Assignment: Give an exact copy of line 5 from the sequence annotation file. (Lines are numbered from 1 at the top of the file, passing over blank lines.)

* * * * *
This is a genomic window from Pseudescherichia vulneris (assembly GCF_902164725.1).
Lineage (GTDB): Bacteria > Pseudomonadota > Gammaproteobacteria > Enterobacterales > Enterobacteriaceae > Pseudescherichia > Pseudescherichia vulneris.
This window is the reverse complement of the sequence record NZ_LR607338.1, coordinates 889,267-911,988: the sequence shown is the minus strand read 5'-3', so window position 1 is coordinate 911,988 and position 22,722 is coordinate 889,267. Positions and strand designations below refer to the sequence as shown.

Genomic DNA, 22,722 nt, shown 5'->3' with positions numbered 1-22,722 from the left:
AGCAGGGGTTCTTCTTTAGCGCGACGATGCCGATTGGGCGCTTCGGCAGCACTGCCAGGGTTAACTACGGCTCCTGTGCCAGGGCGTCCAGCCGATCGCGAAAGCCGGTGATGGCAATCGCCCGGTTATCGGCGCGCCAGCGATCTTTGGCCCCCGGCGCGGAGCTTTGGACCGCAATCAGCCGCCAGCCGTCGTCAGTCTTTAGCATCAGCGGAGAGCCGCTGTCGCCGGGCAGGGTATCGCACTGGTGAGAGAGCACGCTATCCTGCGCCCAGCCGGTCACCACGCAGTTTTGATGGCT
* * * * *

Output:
AGCAGGGGTTCTTCTTTAGCGCGACGATGCCGATTGGGCGCTTCGGCAGCACTGCCAGGGTTAACTACGGCTCCTGTGCCAGGGCGTCCAGCCGATCGCGAAAGCCGGTGATGGCAATCGCCCGGTTATCGGCGCGCCAGCGATCTTTGGCCCCCGGCGCGGAGCTTTGGACCGCAATCAGCCGCCAGCCGTCGTCAGTCTTTAGCATCAGCGGAGAGCCGCTGTCGCCGGGCAGGGTATCGCACTGGTGAGAGAGCACGCTATCCTGCGCCCAGCCGGTCACCACGCAGTTTTGATGGCT